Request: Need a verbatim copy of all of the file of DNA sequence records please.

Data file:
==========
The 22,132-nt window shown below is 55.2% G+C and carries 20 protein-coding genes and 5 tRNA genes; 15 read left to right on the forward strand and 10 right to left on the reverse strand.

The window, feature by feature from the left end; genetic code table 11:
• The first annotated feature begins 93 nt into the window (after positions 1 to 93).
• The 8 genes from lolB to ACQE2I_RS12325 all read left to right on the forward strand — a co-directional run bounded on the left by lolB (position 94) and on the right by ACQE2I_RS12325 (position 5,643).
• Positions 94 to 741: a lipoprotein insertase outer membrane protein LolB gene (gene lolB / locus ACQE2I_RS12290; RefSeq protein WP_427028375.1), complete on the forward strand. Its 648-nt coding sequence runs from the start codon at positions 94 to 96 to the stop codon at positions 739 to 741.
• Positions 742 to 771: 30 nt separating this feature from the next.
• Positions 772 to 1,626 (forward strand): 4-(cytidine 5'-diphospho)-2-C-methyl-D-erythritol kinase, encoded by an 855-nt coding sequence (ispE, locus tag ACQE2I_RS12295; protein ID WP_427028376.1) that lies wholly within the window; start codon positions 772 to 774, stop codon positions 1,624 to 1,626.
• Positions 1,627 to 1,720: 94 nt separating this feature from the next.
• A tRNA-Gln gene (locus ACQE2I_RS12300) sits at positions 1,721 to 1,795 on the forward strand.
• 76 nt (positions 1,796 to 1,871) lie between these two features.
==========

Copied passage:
The 22,132-nt window shown below is 55.2% G+C and carries 20 protein-coding genes and 5 tRNA genes; 15 read left to right on the forward strand and 10 right to left on the reverse strand.

The window, feature by feature from the left end; genetic code table 11:
• The first annotated feature begins 93 nt into the window (after positions 1 to 93).
• The 8 genes from lolB to ACQE2I_RS12325 all read left to right on the forward strand — a co-directional run bounded on the left by lolB (position 94) and on the right by ACQE2I_RS12325 (position 5,643).
• Positions 94 to 741: a lipoprotein insertase outer membrane protein LolB gene (gene lolB / locus ACQE2I_RS12290; RefSeq protein WP_427028375.1), complete on the forward strand. Its 648-nt coding sequence runs from the start codon at positions 94 to 96 to the stop codon at positions 739 to 741.
• Positions 742 to 771: 30 nt separating this feature from the next.
• Positions 772 to 1,626 (forward strand): 4-(cytidine 5'-diphospho)-2-C-methyl-D-erythritol kinase, encoded by an 855-nt coding sequence (ispE, locus tag ACQE2I_RS12295; protein ID WP_427028376.1) that lies wholly within the window; start codon positions 772 to 774, stop codon positions 1,624 to 1,626.
• Positions 1,627 to 1,720: 94 nt separating this feature from the next.
• A tRNA-Gln gene (locus ACQE2I_RS12300) sits at positions 1,721 to 1,795 on the forward strand.
• 76 nt (positions 1,796 to 1,871) lie between these two features.